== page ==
Their first thought, naturally, was to take acting classes. Eastwood forbade it.
“He wanted that dynamic of us being ordinary on camera,” says Sadler. “And that’s what we did. He said, ‘Just be yourselves and I’ll take care of the rest.’ ”
Skarlatos says he learned to relax and enjoy himself almost immediately. On his first day, he recalls, he filmed a scene in Afghanistan that required him to rummage through a Humvee filled with rucksacks. Eastwood, he says, was hanging off the side of a vehicle to guide him through the scene. “And he was making all these faces and hand motions to get more energy out of me,” Skarlatos says. “And it was all I could do to keep from laughing. I mean, just the whole idea that I had Clint Eastwood hanging off of a Humvee making faces at me! And from that day on, everything just became a lot of fun.”
And what about filming the climactic train attack? It was a particularly demanding sequence for Stone, who had to re-enact his struggle with the alleged attacker, Ayoub El Khazzani (played by Ray Corasani), and his efforts to save Magoolian, who had been shot while struggling with El Khazzani and was bleeding profusely. (Magoolian’s panicked wife, Isabelle Risacher Moogalian, also plays herself.)
“People probably think it was a very traumatic thing for us,” says Stone, “but honestly, this whole thing has turned into a positive thing in our lives. And what’s unique about our story is that no one died — not even the terrorist. So that makes things easier for everybody.”
He adds, “It was like a big reunion, and it was great to act everything out again.”
Sadler, Skarlatos and Stone all say they now plan to pursue acting full time. “It was the funnest two months of my life,” says Stone. “It would be kind of cool to do another role besides myself, and see if I could step into the shoes of a different person. The whole idea of that is fascinating.”
NONACTORS CAN ACT
Movies with nonactors in crucial roles are often a little arty or obscure, but several have managed to make their way to the Academy Awards. Here are five examples:
THE BEST YEARS OF OUR LIVES (1946) William Wyler’s acclaimed drama cast Harold Russell, a former Army instructor whose hands were blown off in a training exercise, as a war veteran struggling with his prosthetic hooks. Of the film’s nine Oscars, two went to Russell: an honorary award for “bringing hope and courage to his fellow veterans” and the competitive supporting actor award. Russell, who died in 2002, remains the only person to win two Oscars for the same performance.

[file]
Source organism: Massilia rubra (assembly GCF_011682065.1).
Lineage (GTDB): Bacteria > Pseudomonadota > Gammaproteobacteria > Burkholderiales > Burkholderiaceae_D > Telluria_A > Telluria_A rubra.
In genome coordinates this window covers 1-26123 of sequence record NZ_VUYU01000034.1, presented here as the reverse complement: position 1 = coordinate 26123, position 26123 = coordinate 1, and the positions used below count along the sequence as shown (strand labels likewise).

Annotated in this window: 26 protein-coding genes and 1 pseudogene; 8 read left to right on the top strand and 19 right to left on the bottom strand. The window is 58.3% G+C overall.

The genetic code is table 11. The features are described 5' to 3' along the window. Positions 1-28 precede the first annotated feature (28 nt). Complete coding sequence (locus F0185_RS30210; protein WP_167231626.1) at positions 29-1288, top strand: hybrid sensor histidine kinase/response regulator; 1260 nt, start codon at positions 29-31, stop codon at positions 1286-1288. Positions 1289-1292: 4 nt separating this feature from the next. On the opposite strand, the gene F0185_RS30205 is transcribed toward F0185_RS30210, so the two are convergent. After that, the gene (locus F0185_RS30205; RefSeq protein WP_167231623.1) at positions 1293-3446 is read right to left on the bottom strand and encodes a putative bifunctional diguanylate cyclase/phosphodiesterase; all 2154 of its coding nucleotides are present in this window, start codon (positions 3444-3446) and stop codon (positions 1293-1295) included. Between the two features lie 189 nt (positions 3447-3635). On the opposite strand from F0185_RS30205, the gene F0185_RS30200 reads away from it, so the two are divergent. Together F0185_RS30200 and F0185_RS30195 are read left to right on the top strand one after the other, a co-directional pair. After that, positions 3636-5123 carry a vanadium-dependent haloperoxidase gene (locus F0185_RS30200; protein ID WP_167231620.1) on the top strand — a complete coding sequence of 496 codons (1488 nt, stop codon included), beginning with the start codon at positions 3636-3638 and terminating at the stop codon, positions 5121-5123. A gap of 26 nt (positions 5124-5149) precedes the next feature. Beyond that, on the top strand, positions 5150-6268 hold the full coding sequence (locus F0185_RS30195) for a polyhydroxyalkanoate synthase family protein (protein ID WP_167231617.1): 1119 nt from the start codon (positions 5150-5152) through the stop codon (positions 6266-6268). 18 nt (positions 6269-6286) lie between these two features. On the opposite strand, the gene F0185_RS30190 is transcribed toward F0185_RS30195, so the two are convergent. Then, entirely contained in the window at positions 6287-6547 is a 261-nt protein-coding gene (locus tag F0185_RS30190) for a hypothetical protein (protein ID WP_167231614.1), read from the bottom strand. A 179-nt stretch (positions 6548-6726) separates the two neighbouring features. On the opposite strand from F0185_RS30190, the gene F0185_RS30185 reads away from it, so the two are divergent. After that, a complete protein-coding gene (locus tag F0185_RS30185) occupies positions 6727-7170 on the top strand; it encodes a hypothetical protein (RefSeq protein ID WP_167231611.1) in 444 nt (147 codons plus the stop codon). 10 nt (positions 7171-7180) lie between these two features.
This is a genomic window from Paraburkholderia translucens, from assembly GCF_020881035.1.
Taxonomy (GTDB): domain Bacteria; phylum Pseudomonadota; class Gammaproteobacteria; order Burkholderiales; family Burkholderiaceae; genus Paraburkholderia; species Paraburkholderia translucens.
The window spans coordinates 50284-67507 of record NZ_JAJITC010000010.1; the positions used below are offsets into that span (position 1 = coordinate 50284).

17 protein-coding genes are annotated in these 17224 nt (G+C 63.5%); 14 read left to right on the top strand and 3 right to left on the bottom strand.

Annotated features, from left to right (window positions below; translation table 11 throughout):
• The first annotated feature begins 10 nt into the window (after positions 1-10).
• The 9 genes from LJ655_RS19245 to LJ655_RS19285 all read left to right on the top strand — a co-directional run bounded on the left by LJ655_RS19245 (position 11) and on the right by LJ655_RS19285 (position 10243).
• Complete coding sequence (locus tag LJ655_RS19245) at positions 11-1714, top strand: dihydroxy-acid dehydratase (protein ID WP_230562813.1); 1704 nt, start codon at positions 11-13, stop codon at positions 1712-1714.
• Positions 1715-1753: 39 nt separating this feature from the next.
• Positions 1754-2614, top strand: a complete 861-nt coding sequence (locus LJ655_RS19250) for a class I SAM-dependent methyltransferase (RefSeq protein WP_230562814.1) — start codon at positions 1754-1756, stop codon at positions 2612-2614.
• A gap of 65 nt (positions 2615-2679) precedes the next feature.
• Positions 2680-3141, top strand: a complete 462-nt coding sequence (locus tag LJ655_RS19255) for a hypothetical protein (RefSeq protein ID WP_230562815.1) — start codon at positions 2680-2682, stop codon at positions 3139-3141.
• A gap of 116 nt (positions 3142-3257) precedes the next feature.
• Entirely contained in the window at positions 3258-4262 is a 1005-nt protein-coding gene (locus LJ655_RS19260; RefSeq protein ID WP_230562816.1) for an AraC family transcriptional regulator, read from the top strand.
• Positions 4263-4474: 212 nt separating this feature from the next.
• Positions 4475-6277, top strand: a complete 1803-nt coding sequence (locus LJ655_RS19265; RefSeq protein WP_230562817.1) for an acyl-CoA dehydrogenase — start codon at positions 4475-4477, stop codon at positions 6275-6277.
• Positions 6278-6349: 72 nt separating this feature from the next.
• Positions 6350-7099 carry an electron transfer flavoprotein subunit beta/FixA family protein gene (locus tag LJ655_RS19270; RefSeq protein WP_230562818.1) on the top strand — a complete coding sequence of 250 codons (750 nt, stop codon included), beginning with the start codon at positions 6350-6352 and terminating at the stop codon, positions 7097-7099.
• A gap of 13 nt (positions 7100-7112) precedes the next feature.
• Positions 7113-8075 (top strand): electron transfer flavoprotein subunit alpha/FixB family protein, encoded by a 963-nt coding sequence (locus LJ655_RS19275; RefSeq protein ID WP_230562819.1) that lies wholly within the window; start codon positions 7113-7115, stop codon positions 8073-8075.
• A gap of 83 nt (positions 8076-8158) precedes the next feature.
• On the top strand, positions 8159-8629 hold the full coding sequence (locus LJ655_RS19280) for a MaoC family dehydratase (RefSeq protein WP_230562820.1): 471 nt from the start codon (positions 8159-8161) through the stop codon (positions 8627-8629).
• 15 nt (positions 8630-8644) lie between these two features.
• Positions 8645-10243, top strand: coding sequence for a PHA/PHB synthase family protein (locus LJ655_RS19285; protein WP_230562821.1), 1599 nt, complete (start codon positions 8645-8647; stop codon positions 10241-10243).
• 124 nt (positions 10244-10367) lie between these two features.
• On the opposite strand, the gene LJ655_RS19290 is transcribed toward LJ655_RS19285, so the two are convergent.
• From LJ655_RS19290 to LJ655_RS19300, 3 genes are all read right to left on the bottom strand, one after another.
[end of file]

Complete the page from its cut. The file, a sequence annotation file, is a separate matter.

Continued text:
BICYCLE THIEVES (1948) Also known in the United States as “The Bicycle Thief,” this Italian film follows a poor father and his young son as they scour Rome for the stolen bicycle that provides their only source of income. For his two leads, director Vittorio De Sica cast a factory worker, Lamberto Maggiorani, and an 8-year-old flower-seller, Enzo Staiola. “Bicycle Thieves” won an honorary Oscar for best foreign language film and is still often cited as one of the greatest films ever made.
THE KILLING FIELDS (1984) Roland Joffe’s drama tells the story of two journalists, Cambodian Dith Pran, who survived years of starvation and torture under the Khmer Rouge regime, and American Sydney Schanberg, who worked to locate him. The man who played Pran, Haing S. Ngor, was not an actor but a former doctor who had a similar horror story. “This unbelievable,” Ngor said while accepting his Oscar for supporting actor, “but so is my entire life.”
BEASTS OF THE SOUTHERN WILD (2012) This independent film about a man and his daughter living in a poor neighborhood of New Orleans cast two locals in the lead roles: Dwight Henry, a bakery owner who spotted a casting flyer in his shop, and 5-year-old Quvenzhané Wallis, who fibbed about her age to the filmmakers (they wanted 6-year-olds). Thanks to her beaming smile and buzzing energy, Wallis stole the show and became the youngest-ever Oscar nominee.
THE FLORIDA PROJECT (2017) After casting two transgender first-time actresses in 2015’s “Tangerine,” filmmaker Sean Baker again turned mostly to nonprofessionals for this film about poor families living in Central Florida. Baker found Bria Vinaite, who plays a young mother, on Instagram; he found 6-year-old Valeria Cotto at a local Target store. Willem Dafoe — not exactly a first-timer — played a motel manager in the film and earned an Oscar nomination for supporting actor.
— RAFER GUZMÁN